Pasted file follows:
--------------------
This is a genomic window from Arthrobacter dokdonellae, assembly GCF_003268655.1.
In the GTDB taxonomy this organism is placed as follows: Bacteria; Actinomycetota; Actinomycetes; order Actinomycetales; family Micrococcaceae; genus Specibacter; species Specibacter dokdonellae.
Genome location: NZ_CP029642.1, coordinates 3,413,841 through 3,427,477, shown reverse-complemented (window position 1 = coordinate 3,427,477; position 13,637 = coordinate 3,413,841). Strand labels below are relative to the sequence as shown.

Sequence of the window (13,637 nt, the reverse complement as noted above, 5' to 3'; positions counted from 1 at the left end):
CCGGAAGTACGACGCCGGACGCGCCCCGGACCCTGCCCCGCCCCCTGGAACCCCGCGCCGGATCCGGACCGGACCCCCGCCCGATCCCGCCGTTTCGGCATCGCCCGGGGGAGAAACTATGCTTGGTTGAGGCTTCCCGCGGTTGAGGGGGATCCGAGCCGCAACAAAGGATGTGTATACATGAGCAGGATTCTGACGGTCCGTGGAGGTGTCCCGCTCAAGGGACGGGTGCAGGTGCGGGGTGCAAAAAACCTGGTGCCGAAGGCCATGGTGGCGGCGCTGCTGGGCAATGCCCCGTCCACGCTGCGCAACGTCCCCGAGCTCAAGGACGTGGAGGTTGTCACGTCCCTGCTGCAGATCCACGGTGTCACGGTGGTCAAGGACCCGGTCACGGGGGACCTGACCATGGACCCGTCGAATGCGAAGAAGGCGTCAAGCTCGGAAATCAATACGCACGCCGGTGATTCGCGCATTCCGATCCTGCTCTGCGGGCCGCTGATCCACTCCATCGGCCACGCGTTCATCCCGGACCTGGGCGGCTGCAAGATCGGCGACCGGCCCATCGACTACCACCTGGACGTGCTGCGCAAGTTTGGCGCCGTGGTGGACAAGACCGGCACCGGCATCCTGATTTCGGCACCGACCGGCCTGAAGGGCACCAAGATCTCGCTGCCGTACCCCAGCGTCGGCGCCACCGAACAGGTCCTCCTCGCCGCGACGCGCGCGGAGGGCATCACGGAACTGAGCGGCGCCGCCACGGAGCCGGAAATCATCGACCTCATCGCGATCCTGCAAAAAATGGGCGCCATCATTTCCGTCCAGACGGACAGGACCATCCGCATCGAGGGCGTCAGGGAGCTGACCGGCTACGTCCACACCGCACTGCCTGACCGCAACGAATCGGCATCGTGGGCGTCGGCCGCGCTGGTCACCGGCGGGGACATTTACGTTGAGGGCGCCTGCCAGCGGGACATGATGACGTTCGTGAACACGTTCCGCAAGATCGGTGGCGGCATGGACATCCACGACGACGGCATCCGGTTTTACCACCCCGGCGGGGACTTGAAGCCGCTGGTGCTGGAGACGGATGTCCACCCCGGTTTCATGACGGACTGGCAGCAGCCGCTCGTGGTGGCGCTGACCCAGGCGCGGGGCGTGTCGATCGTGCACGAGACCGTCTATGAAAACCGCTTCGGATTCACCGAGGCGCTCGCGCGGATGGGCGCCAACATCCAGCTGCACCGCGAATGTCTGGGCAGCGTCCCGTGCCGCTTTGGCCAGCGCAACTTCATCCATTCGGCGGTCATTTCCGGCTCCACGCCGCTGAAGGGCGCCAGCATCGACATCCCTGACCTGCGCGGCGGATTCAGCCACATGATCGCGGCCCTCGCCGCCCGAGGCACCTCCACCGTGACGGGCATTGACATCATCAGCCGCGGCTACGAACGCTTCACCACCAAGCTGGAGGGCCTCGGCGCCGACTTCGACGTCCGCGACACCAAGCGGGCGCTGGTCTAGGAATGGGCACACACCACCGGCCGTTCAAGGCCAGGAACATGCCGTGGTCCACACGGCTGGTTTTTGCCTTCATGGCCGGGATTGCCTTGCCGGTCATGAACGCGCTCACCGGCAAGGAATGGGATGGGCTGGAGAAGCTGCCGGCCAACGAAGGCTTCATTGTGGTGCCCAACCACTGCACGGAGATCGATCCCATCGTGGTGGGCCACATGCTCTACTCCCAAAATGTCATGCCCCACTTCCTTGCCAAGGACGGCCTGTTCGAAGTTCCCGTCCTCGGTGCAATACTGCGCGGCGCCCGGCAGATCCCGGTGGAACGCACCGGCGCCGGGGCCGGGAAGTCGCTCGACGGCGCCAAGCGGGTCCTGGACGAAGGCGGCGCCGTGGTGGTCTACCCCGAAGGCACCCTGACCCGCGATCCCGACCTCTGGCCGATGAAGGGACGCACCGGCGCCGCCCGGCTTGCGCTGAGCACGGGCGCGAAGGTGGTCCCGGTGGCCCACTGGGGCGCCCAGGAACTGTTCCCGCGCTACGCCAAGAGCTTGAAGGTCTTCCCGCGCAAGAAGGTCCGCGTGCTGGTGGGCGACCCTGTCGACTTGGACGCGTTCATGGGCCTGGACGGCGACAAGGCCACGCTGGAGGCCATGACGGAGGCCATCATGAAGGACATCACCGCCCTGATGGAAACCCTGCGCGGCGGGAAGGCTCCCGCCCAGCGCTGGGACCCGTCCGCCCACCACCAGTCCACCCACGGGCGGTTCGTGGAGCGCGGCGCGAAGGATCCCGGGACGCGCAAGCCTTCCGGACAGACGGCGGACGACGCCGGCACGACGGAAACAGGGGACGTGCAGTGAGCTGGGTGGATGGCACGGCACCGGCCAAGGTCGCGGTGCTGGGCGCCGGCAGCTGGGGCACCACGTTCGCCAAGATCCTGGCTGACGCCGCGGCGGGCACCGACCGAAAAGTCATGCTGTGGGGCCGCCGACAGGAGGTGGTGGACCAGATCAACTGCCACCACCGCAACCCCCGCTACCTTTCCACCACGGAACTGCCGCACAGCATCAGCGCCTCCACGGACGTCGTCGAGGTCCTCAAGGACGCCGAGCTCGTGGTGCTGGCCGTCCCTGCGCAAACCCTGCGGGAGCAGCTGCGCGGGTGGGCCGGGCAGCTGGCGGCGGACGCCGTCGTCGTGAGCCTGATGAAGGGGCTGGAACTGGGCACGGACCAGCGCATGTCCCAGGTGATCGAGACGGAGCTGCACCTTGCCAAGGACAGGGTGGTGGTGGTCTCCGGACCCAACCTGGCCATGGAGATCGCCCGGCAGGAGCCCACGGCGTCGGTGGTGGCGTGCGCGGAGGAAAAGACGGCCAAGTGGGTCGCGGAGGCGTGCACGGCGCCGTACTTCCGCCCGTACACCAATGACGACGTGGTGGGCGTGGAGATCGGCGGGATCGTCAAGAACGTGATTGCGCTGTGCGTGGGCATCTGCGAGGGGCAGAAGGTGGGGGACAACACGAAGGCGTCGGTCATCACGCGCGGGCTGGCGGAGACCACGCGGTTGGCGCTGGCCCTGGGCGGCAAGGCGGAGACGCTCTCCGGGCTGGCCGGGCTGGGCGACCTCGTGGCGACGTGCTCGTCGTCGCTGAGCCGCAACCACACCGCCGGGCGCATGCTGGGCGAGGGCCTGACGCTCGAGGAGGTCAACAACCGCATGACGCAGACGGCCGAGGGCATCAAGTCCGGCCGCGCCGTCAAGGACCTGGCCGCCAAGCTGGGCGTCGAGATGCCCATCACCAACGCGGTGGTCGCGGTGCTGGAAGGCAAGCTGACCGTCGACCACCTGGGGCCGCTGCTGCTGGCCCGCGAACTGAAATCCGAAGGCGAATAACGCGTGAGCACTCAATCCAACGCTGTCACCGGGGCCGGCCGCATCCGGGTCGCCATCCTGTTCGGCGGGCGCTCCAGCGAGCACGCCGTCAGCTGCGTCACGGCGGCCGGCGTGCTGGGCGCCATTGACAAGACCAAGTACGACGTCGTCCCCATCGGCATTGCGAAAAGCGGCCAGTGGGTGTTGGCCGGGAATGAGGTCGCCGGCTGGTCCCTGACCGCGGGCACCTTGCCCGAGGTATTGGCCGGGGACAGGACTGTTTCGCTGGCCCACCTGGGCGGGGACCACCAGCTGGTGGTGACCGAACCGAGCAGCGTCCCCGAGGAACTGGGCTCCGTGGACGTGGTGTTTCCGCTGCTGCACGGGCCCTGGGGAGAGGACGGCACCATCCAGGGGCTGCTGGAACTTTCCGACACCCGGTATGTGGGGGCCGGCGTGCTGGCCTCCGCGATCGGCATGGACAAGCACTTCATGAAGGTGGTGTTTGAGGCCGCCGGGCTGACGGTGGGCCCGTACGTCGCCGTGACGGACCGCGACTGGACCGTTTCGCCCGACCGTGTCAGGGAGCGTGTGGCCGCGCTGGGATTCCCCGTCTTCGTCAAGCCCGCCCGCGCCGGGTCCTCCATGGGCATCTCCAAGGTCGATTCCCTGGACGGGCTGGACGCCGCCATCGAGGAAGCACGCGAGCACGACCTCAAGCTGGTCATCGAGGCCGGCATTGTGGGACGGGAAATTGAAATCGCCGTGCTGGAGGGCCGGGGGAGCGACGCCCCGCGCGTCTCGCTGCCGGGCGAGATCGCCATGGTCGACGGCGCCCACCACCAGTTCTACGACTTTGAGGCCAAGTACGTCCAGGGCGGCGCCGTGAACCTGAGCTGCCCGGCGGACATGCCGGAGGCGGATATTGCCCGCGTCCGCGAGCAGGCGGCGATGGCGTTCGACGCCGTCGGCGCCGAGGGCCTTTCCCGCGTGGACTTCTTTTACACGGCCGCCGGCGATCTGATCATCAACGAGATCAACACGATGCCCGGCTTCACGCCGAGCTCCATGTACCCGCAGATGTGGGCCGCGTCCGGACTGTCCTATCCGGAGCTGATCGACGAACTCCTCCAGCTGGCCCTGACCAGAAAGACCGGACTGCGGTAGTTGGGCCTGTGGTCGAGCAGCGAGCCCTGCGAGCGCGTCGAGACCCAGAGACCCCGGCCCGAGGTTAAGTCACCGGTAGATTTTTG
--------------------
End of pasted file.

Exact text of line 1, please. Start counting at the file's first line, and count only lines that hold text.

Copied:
This is a genomic window from Arthrobacter dokdonellae, assembly GCF_003268655.1.